My husband and I are new parents of a beautiful and brilliant baby girl, who is soon to be six weeks old. So yes, my maternity leave is almost over. I love my ministry positon. I do. And I love the children in our church. I want to be a children’s minister. God called me to this role, to this church. But the thought of being away from my sweet baby girl is killing me. Maybe it is the hormones, but all I have done this week is cry. And when I cry, both my daughter and my husband cry too. My house is not a pretty place these days. Do you think I will get over being emotionally distraught? Is it even possible that I might enjoy my ministry work again? Or will I be forever sad for deciding to not stay at home?
Broken-Hearted New Minister Mom
First of all, congratulations on the birth of your daughter! You have entered a new season of life as a mother, wife, and minister. The emotional distress that you are experiencing is common among new mothers and is certainly not limited to those in ministry—check out the fascinating article from The Atlantic called “What Happens to a Woman’s Brain When She Becomes a Mother.”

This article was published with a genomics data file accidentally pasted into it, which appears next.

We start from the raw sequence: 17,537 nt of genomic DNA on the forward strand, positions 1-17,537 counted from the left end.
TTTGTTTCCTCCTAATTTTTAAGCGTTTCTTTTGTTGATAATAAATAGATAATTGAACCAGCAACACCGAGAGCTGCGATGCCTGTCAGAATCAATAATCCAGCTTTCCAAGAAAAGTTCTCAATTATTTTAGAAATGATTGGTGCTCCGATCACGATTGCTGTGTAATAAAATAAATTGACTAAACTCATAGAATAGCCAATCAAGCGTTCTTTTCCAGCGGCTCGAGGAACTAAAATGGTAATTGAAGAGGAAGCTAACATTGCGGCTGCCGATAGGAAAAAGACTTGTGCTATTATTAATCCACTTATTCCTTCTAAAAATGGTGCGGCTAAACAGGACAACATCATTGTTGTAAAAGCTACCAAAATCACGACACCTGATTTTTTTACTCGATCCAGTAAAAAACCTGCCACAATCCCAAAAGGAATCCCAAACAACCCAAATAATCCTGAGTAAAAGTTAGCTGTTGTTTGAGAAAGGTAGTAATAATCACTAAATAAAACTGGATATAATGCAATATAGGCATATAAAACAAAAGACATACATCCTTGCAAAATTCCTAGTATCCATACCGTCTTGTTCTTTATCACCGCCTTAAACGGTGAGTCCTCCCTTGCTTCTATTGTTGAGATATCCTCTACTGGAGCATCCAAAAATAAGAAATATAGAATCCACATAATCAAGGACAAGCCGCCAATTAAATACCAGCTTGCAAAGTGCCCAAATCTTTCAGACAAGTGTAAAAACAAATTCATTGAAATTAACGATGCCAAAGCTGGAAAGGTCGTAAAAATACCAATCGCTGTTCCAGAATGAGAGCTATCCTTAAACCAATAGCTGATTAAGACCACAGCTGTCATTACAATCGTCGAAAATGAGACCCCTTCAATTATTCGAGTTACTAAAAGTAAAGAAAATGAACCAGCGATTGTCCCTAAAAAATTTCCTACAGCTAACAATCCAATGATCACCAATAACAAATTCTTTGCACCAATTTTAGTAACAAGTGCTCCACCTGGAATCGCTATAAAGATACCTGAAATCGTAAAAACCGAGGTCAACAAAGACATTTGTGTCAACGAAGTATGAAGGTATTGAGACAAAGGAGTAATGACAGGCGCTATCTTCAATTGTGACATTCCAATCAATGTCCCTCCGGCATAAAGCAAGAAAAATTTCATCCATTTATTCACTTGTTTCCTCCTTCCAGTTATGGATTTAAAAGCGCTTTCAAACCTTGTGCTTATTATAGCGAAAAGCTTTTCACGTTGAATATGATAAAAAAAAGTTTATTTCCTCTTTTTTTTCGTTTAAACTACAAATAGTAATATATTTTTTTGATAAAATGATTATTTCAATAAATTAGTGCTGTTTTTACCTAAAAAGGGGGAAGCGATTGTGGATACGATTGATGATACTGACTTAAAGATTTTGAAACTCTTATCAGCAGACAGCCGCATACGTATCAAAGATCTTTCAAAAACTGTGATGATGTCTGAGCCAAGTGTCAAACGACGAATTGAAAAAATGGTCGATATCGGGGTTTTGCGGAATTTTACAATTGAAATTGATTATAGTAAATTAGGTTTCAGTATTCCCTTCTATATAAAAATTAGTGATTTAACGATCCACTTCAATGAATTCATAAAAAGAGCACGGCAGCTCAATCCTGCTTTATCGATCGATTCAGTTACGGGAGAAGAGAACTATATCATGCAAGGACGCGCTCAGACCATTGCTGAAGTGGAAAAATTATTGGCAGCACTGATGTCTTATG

The birth of your daughter has triggered a seismic shift in your priorities. As you cradle your daughter in your arms and anticipate being separated from her, your ministry position seems more like a threat to your emotional well-being than a source of fulfillment. But in time, the sadness should diminish and you can once again find joy in your ministry. If your emotional distress does not subside, you may be suffering from postpartum depression, and you need to seek professional help.
Making the transition from maternity leave to minister will be challenging, so you would greatly benefit from talking with someone who has already successfully navigated this path. If a name doesn’t readily come to mind, contact Pam Durso, and she will be happy to help connect you to another minister who can encourage you in this journey of motherhood and ministry. Connect with other women in ministry who are at a similar stage of life. Ask them the questions that are racing through your mind. Don’t isolate yourself; nurture a network of supportive peers.
Remember, the God who called you to be a minister knew that you would also become a mother. God has begun a good work in you, and God will be faithful to complete it. May you find joy in motherhood and joy in ministry in the days to come.
If you have a question for Dear Addie, please send them to firstname.lastname@example.org.
*The photo of Addie Davis is provided courtesy of Special Collections, Jack Tarver Library, Mercer University, Macon, Georgia.